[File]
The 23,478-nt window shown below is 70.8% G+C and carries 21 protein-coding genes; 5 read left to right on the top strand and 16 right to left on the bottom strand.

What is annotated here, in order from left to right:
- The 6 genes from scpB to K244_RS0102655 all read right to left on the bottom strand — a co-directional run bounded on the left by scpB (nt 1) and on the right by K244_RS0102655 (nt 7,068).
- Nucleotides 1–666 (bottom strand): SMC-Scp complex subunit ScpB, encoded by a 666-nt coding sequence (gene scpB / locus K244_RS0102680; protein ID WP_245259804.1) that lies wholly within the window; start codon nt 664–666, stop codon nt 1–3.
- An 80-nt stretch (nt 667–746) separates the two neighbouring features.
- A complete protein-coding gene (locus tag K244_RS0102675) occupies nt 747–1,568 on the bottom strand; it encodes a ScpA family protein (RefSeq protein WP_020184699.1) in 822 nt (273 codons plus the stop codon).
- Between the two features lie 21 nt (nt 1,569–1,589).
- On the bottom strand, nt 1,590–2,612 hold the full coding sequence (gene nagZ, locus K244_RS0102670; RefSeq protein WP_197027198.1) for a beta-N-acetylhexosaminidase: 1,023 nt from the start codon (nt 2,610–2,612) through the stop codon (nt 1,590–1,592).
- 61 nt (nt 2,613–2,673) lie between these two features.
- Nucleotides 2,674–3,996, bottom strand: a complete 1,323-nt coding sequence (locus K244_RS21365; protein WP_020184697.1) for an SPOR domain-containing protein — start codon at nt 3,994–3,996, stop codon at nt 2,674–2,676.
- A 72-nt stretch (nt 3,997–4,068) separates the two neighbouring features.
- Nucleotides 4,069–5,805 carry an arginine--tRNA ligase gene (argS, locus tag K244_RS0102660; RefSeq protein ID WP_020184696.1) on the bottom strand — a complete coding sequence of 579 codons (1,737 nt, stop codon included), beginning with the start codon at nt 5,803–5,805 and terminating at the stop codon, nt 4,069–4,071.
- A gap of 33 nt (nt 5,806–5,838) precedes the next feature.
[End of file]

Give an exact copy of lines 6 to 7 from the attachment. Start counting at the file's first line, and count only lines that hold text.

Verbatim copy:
- A complete protein-coding gene (locus tag K244_RS0102675) occupies nt 747–1,568 on the bottom strand; it encodes a ScpA family protein (RefSeq protein WP_020184699.1) in 822 nt (273 codons plus the stop codon).
- Between the two features lie 21 nt (nt 1,569–1,589).